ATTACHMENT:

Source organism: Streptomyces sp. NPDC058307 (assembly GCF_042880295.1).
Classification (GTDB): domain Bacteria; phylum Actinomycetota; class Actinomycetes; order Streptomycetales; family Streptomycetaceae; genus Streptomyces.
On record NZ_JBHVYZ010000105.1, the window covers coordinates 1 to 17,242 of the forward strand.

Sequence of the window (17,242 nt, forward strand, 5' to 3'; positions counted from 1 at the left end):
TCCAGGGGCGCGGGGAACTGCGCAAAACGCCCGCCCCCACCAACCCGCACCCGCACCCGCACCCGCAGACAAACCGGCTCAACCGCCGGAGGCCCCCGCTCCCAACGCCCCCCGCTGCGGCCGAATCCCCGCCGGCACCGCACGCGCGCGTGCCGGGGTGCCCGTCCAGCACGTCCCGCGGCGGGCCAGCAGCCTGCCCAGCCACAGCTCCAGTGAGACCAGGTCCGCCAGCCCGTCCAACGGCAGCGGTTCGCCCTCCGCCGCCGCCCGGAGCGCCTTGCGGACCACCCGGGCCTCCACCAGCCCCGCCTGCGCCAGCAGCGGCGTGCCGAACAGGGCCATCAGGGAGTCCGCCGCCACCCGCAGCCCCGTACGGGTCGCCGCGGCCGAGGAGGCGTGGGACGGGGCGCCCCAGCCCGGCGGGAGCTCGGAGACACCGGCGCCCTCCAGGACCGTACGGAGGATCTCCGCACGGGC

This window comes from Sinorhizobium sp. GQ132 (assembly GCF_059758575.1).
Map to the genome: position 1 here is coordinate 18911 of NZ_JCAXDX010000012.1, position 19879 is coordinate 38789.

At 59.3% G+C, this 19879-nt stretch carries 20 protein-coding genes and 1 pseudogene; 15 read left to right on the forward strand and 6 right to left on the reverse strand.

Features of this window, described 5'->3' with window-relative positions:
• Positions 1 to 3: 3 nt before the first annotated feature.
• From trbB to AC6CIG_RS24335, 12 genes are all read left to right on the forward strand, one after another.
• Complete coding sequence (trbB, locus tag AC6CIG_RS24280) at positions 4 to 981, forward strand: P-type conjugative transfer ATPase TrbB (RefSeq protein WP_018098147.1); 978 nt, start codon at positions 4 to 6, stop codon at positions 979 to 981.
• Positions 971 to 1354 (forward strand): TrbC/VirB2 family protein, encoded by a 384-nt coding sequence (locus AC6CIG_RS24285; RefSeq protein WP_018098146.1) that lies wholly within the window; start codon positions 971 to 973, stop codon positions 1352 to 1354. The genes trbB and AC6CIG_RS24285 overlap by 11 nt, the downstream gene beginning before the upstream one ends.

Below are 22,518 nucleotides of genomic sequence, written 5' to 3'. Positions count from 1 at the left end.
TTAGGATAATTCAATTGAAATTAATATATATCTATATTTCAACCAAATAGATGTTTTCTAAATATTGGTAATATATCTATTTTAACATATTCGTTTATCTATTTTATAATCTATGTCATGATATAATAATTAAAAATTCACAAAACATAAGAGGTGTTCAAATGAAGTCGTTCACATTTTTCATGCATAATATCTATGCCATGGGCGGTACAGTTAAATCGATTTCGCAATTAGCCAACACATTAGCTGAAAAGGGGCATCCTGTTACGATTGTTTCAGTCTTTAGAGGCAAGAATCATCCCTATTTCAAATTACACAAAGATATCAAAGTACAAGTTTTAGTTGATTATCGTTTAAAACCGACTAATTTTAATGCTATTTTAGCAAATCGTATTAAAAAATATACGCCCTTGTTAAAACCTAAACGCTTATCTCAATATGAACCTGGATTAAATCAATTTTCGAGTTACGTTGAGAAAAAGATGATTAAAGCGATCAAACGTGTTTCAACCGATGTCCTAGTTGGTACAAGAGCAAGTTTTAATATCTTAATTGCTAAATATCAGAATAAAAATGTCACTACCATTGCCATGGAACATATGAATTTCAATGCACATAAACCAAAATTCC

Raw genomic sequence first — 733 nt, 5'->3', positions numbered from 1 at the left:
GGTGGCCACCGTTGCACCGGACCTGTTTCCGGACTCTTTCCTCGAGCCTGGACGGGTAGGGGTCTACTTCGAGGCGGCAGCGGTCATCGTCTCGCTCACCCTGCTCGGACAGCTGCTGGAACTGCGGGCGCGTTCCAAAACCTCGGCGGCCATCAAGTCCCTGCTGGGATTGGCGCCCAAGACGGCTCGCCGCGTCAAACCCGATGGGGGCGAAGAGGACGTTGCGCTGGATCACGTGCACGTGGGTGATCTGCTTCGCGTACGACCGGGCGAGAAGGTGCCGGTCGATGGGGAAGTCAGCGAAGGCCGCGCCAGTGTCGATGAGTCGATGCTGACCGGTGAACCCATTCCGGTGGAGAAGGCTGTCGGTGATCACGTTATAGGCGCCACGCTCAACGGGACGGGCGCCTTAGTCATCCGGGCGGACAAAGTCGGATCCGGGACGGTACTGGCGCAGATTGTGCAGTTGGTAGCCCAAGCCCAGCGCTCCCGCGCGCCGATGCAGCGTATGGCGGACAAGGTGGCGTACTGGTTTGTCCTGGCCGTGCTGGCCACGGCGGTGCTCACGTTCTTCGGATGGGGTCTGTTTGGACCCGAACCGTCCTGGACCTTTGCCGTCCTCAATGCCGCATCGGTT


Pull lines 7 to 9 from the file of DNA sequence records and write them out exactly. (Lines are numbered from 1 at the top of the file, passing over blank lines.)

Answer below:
Map to the genome: position 1 here is coordinate 18911 of NZ_JCAXDX010000012.1, position 19879 is coordinate 38789.

At 59.3% G+C, this 19879-nt stretch carries 20 protein-coding genes and 1 pseudogene; 15 read left to right on the forward strand and 6 right to left on the reverse strand.

Features of this window, described 5'->3' with window-relative positions: